Almost 250 years after the Thirteen Colonies declared independence from Great Britain, there's a fresh insurrection in the Victorian High Country. Bridge Road Brewers have declared their home in Beechworth to be a micronation going by the name Brewland.
The new sovereign nation, which measures 2,179 square metres and has a population of 39, is to have its own flag, its own national day and, over time, says newly appointed President Ben Kraus, its own national anthem, perhaps even a national dish.
When visitors enter the grounds, they'll pass a "Welcome To Brewland" sign; as they leave, another will read "Welcome To Australia".
The newly installed leader says the decision to break away from Australia is "a bid to protect our beer".
A statement announcing the move declared:
"International law states that people have the right to determine their own destiny. We have declared our own sovereignty to make sure our beer stays truly independent and accessible.
“Brewland will be a place where beer flavour and quality comes first. Where creativity and innovation can thrive and it’s more than OK to be a little bit weird.”
Speaking to The Crafty Pint on the eve of the Declaration, President Kraus said: "We'll put flags up at the brewery for our nation. We'll keep the number of citizens up-to-date.
"It gives a bit more focus to the venue and gives visitors more of an experience."
While the latest venture from one of the local beer industry's keenest marketing operations is laced with humour, there's serious intent behind it too.
"We're looking for different ways to call out our independence," says President Kraus, who already adorns the brewery's cans and labels with graphics highlighting their family-owned status. "But also bringing the beer community's focus back onto the way the bigger guys are maneuvering things through acquisitions or tap contracts or sports stadiums.
"We're seeing more competition among the independent brewers because there's more around but also because [the availability of] tap points isn't growing. Competition between independents is music to the ears of the big guys."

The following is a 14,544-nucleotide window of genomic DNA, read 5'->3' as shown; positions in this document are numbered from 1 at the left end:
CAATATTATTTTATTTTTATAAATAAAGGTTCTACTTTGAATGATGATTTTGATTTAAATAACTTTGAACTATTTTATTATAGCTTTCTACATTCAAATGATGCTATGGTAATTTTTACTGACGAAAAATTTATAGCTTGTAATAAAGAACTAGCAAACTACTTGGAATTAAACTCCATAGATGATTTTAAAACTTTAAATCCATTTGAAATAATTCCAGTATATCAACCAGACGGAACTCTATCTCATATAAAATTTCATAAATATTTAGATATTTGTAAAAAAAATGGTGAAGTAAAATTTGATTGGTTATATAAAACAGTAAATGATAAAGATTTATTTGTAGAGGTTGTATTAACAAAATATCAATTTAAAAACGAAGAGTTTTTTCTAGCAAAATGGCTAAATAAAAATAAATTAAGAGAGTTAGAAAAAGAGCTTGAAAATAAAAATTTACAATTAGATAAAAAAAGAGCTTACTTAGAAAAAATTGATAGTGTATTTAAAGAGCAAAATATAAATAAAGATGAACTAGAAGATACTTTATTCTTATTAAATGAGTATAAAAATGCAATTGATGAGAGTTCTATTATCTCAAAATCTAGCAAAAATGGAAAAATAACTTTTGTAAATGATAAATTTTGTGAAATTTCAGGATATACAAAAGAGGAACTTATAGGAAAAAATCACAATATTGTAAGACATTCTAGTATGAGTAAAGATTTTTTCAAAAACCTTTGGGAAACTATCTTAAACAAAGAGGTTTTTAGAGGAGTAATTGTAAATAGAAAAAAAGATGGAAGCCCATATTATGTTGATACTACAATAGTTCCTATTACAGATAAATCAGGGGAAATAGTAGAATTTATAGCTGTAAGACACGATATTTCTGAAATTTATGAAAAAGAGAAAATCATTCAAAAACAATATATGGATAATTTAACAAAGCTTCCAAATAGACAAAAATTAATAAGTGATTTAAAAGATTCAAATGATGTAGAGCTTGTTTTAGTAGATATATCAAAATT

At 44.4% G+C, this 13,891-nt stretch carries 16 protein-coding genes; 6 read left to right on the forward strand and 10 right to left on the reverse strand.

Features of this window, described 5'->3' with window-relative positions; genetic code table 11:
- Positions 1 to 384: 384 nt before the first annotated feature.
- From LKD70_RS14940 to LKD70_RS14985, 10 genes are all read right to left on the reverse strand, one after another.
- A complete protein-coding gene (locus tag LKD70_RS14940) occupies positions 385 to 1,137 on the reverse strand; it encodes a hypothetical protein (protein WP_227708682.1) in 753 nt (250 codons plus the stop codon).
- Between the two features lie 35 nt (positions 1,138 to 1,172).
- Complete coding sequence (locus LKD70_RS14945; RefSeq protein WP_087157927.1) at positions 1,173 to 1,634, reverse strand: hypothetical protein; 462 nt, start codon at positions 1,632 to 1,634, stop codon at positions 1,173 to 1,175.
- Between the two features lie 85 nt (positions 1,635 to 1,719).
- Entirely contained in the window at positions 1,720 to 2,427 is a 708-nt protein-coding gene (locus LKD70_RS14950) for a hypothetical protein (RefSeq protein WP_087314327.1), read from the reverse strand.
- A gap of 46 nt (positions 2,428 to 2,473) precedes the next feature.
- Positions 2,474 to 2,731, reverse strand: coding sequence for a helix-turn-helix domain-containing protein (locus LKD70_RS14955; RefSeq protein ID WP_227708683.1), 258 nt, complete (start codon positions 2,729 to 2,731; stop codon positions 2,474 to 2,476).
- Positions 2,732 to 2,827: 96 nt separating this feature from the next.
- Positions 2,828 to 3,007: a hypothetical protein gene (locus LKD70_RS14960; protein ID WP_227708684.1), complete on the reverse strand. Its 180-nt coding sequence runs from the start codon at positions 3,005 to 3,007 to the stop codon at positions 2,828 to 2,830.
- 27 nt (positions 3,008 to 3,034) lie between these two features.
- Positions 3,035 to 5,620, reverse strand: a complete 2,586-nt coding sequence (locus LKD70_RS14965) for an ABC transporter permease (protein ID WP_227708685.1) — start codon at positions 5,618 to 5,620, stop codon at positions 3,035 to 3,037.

His view is that venue owners who stick to the incentivised tap contracts offered by larger brewing operations – a practice deemed not to be anti-competitive by the ACCC in 2017 – won't survive in the long run. But the challenges of finding and keeping hold of tap points and shelf space as the number of players in the market grows is creating challenges, with many small businesses struggling, some ceasing to operate, a growing number seeking outside investment to survive or expand, and price wars very much part and parcel of today's beer landscape.
"It's going to be a focus for the IBA [Independent Brewers Association]," he says, even though his membership may well now be in question if Bridge Road Brewers becomes 100 percent foreign-owned.
"We don't have a strategy on how to change [the situation] yet but an awareness campaign is one step. [At Bridge Road] we are still gaining tap points but you need to look at the industry and its health as a whole."
Brewland is taking citizenship applications. You can head here to join the cause and if you visit the nation during Good Beer Week, which runs from May 10 to 19, and show staff your certificate of citizenship you'll be rewarded with a free pint at the bar. Beyond that, the plan is that the nation – and what it stands for – will continue well beyond the festival, developing its ethos and culture over time.
"We'll have a national day on the brewery's anniversary in June and celebrate that every year," says the President.
"It's a bit out there but when we've done other marketing campaigns around beer it's been more beer-focused, whereas this is more fun."
Head to visitbrewland.beer for more on the world's first ber micronation.